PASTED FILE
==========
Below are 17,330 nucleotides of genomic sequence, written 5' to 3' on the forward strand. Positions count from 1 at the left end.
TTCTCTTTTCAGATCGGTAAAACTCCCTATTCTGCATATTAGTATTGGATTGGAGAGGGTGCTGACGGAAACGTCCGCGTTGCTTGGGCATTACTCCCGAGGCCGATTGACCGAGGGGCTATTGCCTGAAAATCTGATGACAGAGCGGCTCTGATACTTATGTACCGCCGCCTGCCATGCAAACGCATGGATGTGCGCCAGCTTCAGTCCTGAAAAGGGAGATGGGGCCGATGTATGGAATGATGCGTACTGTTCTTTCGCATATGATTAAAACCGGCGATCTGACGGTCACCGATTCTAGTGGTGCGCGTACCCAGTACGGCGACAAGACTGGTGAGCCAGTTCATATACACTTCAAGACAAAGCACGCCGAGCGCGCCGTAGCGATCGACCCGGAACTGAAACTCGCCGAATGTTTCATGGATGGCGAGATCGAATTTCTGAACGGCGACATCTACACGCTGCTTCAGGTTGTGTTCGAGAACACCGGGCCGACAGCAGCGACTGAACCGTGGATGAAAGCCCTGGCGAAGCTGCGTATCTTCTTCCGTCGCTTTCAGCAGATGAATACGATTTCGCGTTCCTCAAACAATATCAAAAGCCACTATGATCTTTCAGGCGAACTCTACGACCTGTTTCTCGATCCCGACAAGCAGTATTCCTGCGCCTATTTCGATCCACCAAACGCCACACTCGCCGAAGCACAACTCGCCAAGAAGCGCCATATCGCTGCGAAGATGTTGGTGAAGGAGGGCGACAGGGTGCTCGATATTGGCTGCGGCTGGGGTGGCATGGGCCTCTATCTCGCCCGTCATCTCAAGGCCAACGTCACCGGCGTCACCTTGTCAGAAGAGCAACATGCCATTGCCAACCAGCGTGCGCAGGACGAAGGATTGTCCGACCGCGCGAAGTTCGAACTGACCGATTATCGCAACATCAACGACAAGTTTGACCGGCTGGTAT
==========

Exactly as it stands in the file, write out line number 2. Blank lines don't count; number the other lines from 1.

TTCTCTTTTCAGATCGGTAAAACTCCCTATTCTGCATATTAGTATTGGATTGGAGAGGGTGCTGACGGAAACGTCCGCGTTGCTTGGGCATTACTCCCGAGGCCGATTGACCGAGGGGCTATTGCCTGAAAATCTGATGACAGAGCGGCTCTGATACTTATGTACCGCCGCCTGCCATGCAAACGCATGGATGTGCGCCAGCTTCAGTCCTGAAAAGGGAGATGGGGCCGATGTATGGAATGATGCGTACTGTTCTTTCGCATATGATTAAAACCGGCGATCTGACGGTCACCGATTCTAGTGGTGCGCGTACCCAGTACGGCGACAAGACTGGTGAGCCAGTTCATATACACTTCAAGACAAAGCACGCCGAGCGCGCCGTAGCGATCGACCCGGAACTGAAACTCGCCGAATGTTTCATGGATGGCGAGATCGAATTTCTGAACGGCGACATCTACACGCTGCTTCAGGTTGTGTTCGAGAACACCGGGCCGACAGCAGCGACTGAACCGTGGATGAAAGCCCTGGCGAAGCTGCGTATCTTCTTCCGTCGCTTTCAGCAGATGAATACGATTTCGCGTTCCTCAAACAATATCAAAAGCCACTATGATCTTTCAGGCGAACTCTACGACCTGTTTCTCGATCCCGACAAGCAGTATTCCTGCGCCTATTTCGATCCACCAAACGCCACACTCGCCGAAGCACAACTCGCCAAGAAGCGCCATATCGCTGCGAAGATGTTGGTGAAGGAGGGCGACAGGGTGCTCGATATTGGCTGCGGCTGGGGTGGCATGGGCCTCTATCTCGCCCGTCATCTCAAGGCCAACGTCACCGGCGTCACCTTGTCAGAAGAGCAACATGCCATTGCCAACCAGCGTGCGCAGGACGAAGGATTGTCCGACCGCGCGAAGTTCGAACTGACCGATTATCGCAACATCAACGACAAGTTTGACCGGCTGGTAT